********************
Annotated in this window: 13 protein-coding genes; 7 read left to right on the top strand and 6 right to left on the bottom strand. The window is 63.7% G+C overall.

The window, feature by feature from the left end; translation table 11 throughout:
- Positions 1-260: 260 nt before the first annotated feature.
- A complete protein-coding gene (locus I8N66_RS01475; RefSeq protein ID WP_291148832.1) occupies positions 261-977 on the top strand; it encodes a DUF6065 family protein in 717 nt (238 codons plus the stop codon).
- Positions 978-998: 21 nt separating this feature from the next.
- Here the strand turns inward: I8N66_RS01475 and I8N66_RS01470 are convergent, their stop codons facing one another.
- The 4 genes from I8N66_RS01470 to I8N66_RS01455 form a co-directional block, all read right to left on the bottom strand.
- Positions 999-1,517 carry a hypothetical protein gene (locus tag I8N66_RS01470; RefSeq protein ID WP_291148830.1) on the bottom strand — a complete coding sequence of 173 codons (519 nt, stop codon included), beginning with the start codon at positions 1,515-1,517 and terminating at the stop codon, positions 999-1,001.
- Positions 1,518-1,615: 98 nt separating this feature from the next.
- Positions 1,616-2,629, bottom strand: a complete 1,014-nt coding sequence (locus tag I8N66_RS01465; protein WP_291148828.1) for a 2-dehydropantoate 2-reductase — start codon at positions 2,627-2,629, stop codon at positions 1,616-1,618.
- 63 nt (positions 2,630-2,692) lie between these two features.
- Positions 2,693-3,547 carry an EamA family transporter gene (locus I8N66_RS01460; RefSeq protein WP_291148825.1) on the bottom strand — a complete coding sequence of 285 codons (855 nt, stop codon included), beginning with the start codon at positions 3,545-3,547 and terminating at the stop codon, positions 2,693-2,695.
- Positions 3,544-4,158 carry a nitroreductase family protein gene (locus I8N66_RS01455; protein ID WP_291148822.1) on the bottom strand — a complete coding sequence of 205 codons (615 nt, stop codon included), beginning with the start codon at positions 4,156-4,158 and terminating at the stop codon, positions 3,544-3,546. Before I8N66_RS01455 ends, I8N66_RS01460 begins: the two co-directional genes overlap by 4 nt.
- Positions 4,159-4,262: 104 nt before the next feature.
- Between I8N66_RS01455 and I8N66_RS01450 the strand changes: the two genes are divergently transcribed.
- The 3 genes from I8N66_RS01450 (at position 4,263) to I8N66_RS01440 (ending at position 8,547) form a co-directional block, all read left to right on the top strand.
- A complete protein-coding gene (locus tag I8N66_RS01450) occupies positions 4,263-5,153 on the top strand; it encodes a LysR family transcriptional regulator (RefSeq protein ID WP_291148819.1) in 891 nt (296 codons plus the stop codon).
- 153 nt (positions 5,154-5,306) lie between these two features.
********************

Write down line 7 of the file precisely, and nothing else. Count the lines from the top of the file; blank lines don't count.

- The 4 genes from I8N66_RS01470 to I8N66_RS01455 form a co-directional block, all read right to left on the bottom strand.